Presentation on theme: "Www.blackdoginstitute.org.au The Black Dog Institute’s Contribution to the Assessment and Management of Mood Disorders in Rural Areas. ACRRM Conference,"— Presentation transcript:
www.blackdoginstitute.org.au The Black Dog Institute’s Contribution to the Assessment and Management of Mood Disorders in Rural Areas. ACRRM Conference, October 2008. Gordon Parker, Executive Director, Black Dog Institute, and Scientia Professor, UNSW.
Mood Disorders. Distributed widely Deadly Disabling Discriminating Detection problems Dumbed down in a Dimensional model
Distributed Widely? Lifetime chance of a mood disorder = 25% for women; 15% for men
Deadly? Lifetime chance of suicide = 15%. Of those who commit suicide, at least 80% are depressed.
Disabling A study undertaken by the World Health Organization, Harvard University and World Bank established that depression was the most disabling – and Bipolar Disorder the 6 th most disabling – of all medical and psychiatric conditions. Why? Young onset, repeated and often lengthy episodes. How? Not getting to work and difficulty in working if at work.
Discriminating? General destigmatization. Lack of appreciation by non- sufferers. Employers – particularly those that are downsizing. Insurance companies.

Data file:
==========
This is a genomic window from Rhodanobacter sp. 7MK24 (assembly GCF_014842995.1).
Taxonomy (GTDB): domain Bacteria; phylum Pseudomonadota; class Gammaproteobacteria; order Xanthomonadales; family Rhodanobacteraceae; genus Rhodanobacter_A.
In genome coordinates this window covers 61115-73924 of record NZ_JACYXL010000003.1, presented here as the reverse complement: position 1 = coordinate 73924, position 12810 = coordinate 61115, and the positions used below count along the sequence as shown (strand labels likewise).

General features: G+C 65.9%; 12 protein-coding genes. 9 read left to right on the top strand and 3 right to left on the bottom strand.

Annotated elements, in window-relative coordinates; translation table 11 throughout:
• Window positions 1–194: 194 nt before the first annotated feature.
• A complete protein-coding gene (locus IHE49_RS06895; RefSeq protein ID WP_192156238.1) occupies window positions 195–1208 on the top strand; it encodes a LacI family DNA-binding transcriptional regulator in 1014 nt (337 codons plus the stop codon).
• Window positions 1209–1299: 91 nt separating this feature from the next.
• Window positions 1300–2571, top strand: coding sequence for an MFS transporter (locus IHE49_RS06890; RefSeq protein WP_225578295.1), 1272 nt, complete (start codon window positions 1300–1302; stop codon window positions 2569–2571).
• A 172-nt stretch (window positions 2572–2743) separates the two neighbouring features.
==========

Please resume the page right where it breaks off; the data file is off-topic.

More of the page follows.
Detection Problems. Depression commonly undetected. 80% of those with Bipolar Disorders miss receiving the correct diagnosis. If received – 10-15 years after onset. [Failure to detect leads to collateral damage]. Why? Denial, pride, stoicism (esp in males, rural regions) Failure to screen and ask sub-typing questions.
Dumbed Down by a Dimensional Model. While we argue that there are several distinct types of depressions, and that the differing ‘types’ respond quite differently to differing treatments, ours is not the dominant view. Instead, a ‘dimensional’ ‘single cause’ view dominates.
Dumbed down? Depression is an ‘it’ – and ‘it’ is then interpreted as sufficient to dictate treatment. Treatment is then shaped more by the practitioner’s discipline and training than by characteristics of the disorder (i.e. the patient is ‘fitted’ to the practitioner’s treatment model rather than the treatment being fitted to characteristics of the depressive condition).
Imagine if…. We treated ‘major breathlessness’ according to a similar model…..
The Black Dog Institute. Structure Function Models Strategies
Depressions ■Some (e.g. psychotic depression, melancholic depression) are categorical ‘diseases’, others more environmental reflecting stressors alone, or in conjunction with certain personality styles. Psychotic: Rare 1-2% Melancholic: Less common 2-10% Non-melancholic: Common >90%